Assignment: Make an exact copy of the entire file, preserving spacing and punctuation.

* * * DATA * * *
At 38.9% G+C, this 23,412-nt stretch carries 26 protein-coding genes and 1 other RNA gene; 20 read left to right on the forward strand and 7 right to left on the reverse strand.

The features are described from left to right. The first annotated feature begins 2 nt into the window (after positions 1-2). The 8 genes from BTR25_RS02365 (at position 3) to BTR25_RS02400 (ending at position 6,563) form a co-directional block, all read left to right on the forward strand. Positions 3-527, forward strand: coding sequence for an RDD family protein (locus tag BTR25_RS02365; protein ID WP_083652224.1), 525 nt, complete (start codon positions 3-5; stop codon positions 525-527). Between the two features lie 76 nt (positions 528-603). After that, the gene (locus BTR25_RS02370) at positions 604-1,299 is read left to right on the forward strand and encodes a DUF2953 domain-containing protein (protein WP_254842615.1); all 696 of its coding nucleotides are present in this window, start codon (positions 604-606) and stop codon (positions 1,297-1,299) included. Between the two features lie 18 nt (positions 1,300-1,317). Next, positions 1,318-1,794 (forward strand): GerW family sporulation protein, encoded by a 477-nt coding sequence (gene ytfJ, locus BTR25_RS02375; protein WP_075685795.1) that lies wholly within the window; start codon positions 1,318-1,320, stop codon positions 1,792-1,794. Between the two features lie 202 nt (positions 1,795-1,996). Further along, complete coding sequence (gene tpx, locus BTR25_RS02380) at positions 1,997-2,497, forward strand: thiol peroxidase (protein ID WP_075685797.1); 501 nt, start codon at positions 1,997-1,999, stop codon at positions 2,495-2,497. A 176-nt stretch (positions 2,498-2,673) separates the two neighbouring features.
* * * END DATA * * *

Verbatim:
At 38.9% G+C, this 23,412-nt stretch carries 26 protein-coding genes and 1 other RNA gene; 20 read left to right on the forward strand and 7 right to left on the reverse strand.

The features are described from left to right. The first annotated feature begins 2 nt into the window (after positions 1-2). The 8 genes from BTR25_RS02365 (at position 3) to BTR25_RS02400 (ending at position 6,563) form a co-directional block, all read left to right on the forward strand. Positions 3-527, forward strand: coding sequence for an RDD family protein (locus tag BTR25_RS02365; protein ID WP_083652224.1), 525 nt, complete (start codon positions 3-5; stop codon positions 525-527). Between the two features lie 76 nt (positions 528-603). After that, the gene (locus BTR25_RS02370) at positions 604-1,299 is read left to right on the forward strand and encodes a DUF2953 domain-containing protein (protein WP_254842615.1); all 696 of its coding nucleotides are present in this window, start codon (positions 604-606) and stop codon (positions 1,297-1,299) included. Between the two features lie 18 nt (positions 1,300-1,317). Next, positions 1,318-1,794 (forward strand): GerW family sporulation protein, encoded by a 477-nt coding sequence (gene ytfJ, locus BTR25_RS02375; protein WP_075685795.1) that lies wholly within the window; start codon positions 1,318-1,320, stop codon positions 1,792-1,794. Between the two features lie 202 nt (positions 1,795-1,996). Further along, complete coding sequence (gene tpx, locus BTR25_RS02380) at positions 1,997-2,497, forward strand: thiol peroxidase (protein ID WP_075685797.1); 501 nt, start codon at positions 1,997-1,999, stop codon at positions 2,495-2,497. A 176-nt stretch (positions 2,498-2,673) separates the two neighbouring features.